Listen To Article
Yesterday the staff of the Chimes, Calvin College’s student newspaper, released their weekly issue with a special insert called “Listen First.” In this feature, eight Calvin students (one a recent grad) explain in their own words what it’s like to be gay, lesbian, bisexual, or transgender at Calvin. Some have been out already; for some, this was an announcement, at least to the wider Calvin community. One student chose to remain anonymous, for reasons he describes. All of them speak bravely about their pain, their gratitude, and their ongoing questions and fears.
You can read the feature online here.
This feels like an important moment for our campus. Not because this has been such a taboo subject for us. Actually, we’ve been intentionally studying, thinking, writing, and talking about “the issue” on campus for many years. At the same time, we’ve been working hard to care for our LGBTQ+ students. My colleagues in the Student Life division have shown particular creativity and leadership, especially among our Christian college peers. In partnership with student leaders, they have created programs, events, groups, and lots of opportunities for learning and thoughtful reflection. Many of us across divisions have tried to create safe spaces and healthy conversations. I’ve seen first-hand what goes on, and many faculty and staff are acting with amazing integrity, commitment, and compassion.
With this Chimes feature, though, it feels as if the “grownups” are stepping back. This is reason for celebration: students are taking the lead—and doing it with such wisdom! The feature includes a clear statement of purpose, careful definitions, and a respectful presentation of all concerned. The editorial staff decided that what the campus needs right now more than debate is to hear real students’ stories, so as they developed the feature, they laid some ground rules:
[T]o avoid more polarizing discussion, the writers have left out any reference to positions on moral and political questions. We do not want to continue to discuss in a way that causes us to forget to listen before speaking, or blurs our vision of Christ as the source of absolute truth and love. We hope the stories might stop abstract conversations and shatter false stereotypes.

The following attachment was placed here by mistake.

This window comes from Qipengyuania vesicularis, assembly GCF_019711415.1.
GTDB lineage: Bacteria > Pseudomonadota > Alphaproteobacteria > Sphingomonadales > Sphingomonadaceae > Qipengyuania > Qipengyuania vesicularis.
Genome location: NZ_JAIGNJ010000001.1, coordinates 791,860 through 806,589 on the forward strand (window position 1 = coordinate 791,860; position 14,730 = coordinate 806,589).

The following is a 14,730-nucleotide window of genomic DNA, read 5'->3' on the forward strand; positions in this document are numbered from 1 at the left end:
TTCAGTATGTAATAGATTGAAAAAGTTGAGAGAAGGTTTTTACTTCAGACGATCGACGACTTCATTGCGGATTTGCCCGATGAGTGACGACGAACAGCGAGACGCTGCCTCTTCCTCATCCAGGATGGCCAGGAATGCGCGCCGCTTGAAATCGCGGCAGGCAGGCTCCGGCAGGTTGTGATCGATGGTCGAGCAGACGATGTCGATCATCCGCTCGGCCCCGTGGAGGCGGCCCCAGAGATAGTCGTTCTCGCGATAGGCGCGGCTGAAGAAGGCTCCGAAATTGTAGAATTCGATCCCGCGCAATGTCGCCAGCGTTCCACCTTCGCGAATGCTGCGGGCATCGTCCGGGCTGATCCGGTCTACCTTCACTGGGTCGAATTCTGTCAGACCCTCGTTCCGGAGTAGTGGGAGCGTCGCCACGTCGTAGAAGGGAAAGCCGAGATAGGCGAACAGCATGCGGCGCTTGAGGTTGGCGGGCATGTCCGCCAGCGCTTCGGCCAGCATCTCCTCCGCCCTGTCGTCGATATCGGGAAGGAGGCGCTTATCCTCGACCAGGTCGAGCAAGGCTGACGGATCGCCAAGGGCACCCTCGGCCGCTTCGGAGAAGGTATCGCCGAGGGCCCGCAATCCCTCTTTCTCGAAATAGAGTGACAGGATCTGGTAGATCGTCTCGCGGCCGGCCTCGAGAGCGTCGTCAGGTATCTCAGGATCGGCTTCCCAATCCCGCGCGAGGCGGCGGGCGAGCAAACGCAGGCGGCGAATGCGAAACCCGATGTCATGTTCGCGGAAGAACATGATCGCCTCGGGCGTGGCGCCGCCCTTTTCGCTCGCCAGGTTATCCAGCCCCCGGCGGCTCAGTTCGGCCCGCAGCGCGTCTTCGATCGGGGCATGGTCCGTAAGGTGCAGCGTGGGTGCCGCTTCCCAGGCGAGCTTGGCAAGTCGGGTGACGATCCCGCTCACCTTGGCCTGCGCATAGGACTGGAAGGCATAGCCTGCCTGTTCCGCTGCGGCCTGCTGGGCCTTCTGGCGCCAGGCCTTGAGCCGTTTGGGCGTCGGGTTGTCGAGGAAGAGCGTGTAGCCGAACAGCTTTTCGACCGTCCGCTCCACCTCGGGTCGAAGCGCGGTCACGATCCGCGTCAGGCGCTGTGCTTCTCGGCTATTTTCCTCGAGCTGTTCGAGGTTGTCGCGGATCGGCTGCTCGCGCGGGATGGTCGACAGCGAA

No need to worry that “kids these days” don’t care about biblical authority or holiness or sexual ethics. They do. But they are also sick and tired of the “grownups” engaged in abstract battles or hostile stalemates over exegetical niceties or political slogans that ignore real people’s experiences, fears, and hopes for the sake of a tidy policy.
Sometimes young people are wiser than their elders. I’m rejoicing in these students today, because they understand that theology and exegesis are empty and vain unless they begin with the task that L’Arche Community founder Jean Vanier commends as fundamental to the Christian life: love reality.
Reality might be uncomfortable, or confusing, or more painful than we wish. It may be far more beautiful than we had hoped. But we have to listen and look, and pray for the compassion and clarity of the Holy Spirit. I think that’s what these students are asking of the campus. I think that’s what the next generation is asking of the church—and all the institutions and people who have raised and trained them.
As the older generation, our job is not only to teach but to bless. So I want to bless the students who’ve courageously told their stories on this campus. I want to bless the many gifted, beautiful students (and friends, colleagues, acquaintances…) I’ve known who happen to be LGBT—I have been greatly blessed by them, and grateful for their trust and honesty. And I want to bless this current generation of Calvin students who are doing difficult theology, in real time, in real life, right now.
Thank you for what you are teaching us, what you are demanding of us in this moment.
You see, the big thing for me is to love reality and not live in the imagination, not live in what could have been or what should have been or what can be, and somewhere, to love reality and then discover that God is present.
Jean Vanier, quoted in an interview with Krista Tippett on On Being
Thanks to Ron Rienstra for the graphic above.